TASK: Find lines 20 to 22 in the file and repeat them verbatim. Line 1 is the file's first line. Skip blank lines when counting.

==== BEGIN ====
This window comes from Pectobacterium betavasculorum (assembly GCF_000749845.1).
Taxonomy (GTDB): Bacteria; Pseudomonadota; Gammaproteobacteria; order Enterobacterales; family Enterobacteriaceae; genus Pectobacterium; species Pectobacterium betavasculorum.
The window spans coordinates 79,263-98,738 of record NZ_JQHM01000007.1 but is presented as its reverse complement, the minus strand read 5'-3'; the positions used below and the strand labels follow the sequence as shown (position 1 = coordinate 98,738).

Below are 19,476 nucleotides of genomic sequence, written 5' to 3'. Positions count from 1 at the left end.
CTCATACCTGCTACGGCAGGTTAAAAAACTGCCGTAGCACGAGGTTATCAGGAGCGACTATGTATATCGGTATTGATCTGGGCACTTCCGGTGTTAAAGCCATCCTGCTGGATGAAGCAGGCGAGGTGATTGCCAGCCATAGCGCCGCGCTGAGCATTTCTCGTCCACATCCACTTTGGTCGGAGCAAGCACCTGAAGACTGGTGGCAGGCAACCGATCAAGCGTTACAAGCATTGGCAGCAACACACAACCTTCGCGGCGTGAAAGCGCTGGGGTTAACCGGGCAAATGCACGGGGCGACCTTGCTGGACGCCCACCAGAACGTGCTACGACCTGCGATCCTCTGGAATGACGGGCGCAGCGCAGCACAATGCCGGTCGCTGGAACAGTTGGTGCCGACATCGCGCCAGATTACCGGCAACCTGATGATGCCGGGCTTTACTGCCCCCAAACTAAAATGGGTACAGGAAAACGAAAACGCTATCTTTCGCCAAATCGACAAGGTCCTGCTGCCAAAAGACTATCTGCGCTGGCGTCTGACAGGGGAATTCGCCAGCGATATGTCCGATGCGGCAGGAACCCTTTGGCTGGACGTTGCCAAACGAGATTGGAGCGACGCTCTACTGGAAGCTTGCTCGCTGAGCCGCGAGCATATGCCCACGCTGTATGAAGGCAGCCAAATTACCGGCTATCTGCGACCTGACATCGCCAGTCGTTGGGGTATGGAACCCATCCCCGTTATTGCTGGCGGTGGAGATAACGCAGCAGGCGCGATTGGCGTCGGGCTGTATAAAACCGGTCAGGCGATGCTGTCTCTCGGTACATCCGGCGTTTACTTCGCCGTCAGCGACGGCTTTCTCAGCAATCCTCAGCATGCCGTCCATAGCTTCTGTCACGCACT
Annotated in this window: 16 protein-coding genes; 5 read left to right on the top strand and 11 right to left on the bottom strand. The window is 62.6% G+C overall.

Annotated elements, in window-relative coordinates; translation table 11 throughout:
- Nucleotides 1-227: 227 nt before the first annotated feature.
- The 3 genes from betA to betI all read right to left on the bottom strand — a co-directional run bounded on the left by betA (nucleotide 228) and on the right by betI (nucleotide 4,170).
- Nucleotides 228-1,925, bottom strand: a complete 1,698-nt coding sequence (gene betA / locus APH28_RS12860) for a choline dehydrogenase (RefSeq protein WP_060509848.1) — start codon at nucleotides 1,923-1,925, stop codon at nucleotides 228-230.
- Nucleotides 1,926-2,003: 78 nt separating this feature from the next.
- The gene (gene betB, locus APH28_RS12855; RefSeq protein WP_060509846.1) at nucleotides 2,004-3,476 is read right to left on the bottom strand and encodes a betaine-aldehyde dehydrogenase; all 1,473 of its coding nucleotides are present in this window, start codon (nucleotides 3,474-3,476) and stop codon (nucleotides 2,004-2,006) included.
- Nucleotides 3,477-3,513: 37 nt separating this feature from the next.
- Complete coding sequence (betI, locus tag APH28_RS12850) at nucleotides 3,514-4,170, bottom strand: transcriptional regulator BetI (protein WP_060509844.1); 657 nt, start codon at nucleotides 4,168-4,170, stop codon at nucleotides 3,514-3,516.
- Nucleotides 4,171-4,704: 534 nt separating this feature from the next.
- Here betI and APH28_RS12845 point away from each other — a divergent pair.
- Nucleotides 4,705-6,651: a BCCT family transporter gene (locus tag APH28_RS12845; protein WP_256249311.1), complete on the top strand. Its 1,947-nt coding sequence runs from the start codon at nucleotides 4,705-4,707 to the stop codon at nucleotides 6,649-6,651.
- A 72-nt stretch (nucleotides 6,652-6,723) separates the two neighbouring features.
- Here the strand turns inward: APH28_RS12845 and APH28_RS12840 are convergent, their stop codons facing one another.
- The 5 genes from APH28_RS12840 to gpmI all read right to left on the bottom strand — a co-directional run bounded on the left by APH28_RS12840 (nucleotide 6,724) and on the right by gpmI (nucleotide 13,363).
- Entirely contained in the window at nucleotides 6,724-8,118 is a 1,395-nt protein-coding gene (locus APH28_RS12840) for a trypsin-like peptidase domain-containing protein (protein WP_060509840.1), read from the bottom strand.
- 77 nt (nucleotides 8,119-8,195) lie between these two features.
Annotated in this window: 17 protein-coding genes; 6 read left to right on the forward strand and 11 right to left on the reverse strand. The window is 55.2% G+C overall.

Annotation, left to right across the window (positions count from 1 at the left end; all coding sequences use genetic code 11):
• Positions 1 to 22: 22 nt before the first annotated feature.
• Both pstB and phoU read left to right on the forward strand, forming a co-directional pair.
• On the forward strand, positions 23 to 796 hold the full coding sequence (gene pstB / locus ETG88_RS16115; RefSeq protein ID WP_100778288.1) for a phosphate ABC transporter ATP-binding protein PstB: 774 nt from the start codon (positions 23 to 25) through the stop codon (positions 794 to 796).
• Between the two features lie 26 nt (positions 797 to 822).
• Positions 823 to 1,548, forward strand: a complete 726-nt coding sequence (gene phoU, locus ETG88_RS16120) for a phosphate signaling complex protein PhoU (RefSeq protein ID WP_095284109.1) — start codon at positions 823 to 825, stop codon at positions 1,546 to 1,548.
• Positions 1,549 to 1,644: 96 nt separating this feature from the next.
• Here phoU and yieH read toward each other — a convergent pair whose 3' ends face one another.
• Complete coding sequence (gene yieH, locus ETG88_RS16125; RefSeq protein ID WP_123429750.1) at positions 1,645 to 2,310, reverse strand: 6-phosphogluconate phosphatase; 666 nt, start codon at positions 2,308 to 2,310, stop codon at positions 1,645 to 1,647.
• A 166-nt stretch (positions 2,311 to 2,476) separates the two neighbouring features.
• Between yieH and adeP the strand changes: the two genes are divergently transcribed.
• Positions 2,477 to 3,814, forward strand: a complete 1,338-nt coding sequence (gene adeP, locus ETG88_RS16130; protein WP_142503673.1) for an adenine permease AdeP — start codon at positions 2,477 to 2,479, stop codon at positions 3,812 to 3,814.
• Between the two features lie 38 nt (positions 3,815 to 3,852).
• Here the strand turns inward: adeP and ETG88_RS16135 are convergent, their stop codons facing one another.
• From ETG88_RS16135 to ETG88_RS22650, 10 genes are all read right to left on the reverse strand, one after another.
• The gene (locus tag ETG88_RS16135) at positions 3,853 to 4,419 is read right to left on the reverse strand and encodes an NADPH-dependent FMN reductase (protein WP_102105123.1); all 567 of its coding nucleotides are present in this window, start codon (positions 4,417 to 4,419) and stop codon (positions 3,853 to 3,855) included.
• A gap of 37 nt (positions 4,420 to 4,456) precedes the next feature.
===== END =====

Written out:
- The 5 genes from APH28_RS12840 to gpmI all read right to left on the bottom strand — a co-directional run bounded on the left by APH28_RS12840 (nucleotide 6,724) and on the right by gpmI (nucleotide 13,363).
- Entirely contained in the window at nucleotides 6,724-8,118 is a 1,395-nt protein-coding gene (locus APH28_RS12840) for a trypsin-like peptidase domain-containing protein (protein WP_060509840.1), read from the bottom strand.
- 77 nt (nucleotides 8,119-8,195) lie between these two features.